After ten steady years of classy techno releases, the Zenker brothers’ Ilian Tape imprint has finally taken off. Staying true to their vision of atmospheric machine music, the past couple of years IT have raised the bar with releases from Andrea, Skee Mask and the Zenkers themselves. The pair released a great debut album in 2015 and now Ilian Tape has its second LP with with Skee Mask’s ‘Shred’.
Techno albums are so often a tricky proposition, either coming across a disassociated collection of club tracks or ambient also-rans, and many great producers have struggled with how to make techno a satisfying solo listening experience. Skee Mask nimbly avoids the issue by focusing Shred around a central contrast – the tidal push-and-pull between glacial synthscapes and frenetic rhythms.
There is a strong narrative drive to the LP, its key ingredients introduced over a patient series of opening tracks. There’s the glistening ambience of Everest, a filtered rhythm tunnelling beneath the track’s surface, then the skittering space-station atmospherics of HAL Conv. When the first kick bursts free, on the tribal stomp of Autotuned, the energy is still not pushed to the max. Instead Skee Mask prefers a restrained tension, with the threat of explosion never quite brought to the boil.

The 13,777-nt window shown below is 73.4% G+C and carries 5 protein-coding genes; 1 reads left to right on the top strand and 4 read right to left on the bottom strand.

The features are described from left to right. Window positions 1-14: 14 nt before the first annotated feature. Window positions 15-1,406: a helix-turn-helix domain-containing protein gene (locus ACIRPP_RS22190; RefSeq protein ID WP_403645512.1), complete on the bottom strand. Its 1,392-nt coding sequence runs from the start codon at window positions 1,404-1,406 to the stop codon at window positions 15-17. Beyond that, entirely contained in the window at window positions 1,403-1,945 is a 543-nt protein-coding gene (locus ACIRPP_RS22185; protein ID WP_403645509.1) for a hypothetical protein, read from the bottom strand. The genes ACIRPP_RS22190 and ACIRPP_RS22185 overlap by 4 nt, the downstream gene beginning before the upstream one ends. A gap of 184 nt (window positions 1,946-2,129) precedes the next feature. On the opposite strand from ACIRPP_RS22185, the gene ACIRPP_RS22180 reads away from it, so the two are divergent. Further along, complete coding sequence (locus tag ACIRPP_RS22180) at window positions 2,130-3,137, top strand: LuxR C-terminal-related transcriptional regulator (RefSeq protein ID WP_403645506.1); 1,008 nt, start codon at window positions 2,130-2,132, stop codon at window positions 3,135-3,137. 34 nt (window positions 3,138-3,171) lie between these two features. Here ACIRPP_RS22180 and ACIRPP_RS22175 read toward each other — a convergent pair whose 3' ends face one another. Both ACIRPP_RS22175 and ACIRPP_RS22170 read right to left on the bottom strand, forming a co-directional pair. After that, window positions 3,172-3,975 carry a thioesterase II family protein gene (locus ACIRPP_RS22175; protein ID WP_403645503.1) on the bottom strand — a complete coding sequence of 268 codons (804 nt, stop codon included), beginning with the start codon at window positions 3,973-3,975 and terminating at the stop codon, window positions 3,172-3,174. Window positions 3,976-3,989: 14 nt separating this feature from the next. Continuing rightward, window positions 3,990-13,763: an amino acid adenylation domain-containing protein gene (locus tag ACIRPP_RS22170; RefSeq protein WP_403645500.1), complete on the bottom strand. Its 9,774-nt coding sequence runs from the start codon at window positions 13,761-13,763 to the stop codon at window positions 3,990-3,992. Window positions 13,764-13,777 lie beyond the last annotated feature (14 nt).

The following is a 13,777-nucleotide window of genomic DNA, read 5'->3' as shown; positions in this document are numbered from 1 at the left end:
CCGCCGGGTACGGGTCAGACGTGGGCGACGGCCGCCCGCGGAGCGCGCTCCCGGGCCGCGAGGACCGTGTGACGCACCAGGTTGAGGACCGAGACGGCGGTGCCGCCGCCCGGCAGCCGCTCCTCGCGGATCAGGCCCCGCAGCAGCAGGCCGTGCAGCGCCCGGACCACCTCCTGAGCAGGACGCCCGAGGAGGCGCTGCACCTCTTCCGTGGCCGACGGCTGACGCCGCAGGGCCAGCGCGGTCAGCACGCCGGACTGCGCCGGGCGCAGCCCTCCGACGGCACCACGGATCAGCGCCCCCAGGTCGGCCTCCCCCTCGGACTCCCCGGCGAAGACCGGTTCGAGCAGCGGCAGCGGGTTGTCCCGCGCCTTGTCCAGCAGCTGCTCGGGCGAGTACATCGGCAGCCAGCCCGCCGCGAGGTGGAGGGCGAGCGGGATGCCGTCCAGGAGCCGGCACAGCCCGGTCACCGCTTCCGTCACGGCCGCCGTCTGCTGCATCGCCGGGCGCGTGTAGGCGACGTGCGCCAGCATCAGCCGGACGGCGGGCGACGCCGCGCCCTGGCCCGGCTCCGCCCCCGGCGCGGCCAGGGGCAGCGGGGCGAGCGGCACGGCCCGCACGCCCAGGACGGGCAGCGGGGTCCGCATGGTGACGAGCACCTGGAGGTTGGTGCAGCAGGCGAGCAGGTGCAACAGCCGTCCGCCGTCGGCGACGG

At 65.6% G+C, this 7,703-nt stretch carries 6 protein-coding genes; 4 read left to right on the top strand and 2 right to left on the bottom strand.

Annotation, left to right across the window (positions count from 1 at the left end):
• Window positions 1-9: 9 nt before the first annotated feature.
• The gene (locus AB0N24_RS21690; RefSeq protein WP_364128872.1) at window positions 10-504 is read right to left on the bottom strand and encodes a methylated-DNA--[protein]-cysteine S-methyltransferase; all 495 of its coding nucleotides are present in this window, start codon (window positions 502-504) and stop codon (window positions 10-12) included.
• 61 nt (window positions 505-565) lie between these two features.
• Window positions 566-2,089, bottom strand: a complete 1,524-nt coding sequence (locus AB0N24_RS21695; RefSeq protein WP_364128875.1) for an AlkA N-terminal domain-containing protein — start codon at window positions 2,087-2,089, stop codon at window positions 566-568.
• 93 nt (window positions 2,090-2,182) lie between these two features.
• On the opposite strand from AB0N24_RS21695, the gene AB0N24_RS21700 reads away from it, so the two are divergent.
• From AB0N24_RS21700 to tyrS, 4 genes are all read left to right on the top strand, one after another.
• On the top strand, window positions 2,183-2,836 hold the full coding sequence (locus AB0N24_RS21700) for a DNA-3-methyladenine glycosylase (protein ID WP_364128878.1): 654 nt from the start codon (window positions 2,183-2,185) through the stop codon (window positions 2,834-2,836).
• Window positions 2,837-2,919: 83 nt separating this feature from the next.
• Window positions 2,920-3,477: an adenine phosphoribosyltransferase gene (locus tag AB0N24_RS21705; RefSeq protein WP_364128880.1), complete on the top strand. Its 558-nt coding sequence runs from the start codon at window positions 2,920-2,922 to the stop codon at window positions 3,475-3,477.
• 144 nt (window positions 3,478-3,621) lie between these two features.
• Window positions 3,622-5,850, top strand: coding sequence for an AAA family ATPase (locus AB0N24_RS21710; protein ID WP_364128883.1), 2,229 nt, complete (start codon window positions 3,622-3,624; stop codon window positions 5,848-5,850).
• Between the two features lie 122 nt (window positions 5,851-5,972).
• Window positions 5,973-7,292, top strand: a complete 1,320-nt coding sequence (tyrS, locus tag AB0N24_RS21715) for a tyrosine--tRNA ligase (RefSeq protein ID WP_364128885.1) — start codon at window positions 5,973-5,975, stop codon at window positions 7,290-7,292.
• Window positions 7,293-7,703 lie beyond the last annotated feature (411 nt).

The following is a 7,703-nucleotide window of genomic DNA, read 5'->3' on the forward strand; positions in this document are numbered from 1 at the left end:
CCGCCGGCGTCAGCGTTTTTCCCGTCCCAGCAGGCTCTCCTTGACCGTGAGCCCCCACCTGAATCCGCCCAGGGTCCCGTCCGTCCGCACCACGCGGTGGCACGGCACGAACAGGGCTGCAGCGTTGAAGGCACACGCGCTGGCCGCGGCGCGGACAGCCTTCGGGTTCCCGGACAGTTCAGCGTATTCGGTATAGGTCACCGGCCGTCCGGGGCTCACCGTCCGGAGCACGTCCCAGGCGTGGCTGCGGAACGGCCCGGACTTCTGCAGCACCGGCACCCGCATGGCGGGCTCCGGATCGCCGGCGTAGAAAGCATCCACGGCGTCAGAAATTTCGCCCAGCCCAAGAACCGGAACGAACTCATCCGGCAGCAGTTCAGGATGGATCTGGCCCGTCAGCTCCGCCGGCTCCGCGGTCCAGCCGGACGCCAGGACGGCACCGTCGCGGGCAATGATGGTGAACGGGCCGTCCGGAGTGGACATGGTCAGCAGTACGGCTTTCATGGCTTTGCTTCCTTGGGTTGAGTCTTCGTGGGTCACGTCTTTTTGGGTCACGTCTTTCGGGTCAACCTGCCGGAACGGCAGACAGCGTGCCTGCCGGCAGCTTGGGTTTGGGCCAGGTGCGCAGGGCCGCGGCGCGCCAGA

As the LP continues a clear arc forms, with Melczop 2 the one concession to unbridled energy. Its raucous breakbeats are only part of the stunning drum programming, while blissful synthwork comes centrestage when the drums suddenly part like clouds. The descent is more colourful and emotive, sketching synthetic waterfalls on Zenker Haze Trak and a melody of profound longing over Panorama’s insectoid twitches that begs for a beatless edit.
Every sound in Shred is expertly manicured, from the subtlest percussive accents to the elegant ambience lacquered onto the surface of each track. This makes deep listening a real pleasure, to eke out the way Shred 08’s breakbeat sometimes skids eerily out of place, or how the filtered arpeggios continue to whisper through Japan Air’s oneiric breakdown.
Shred is an album that manages to have it all – superlative sound design and brute force, moments of dreamy elation next to stark rhythmic explorations. And yet despite the contrasts it contains, like Ilian Tape overall, the album always sounds the work of one mind, of one vision.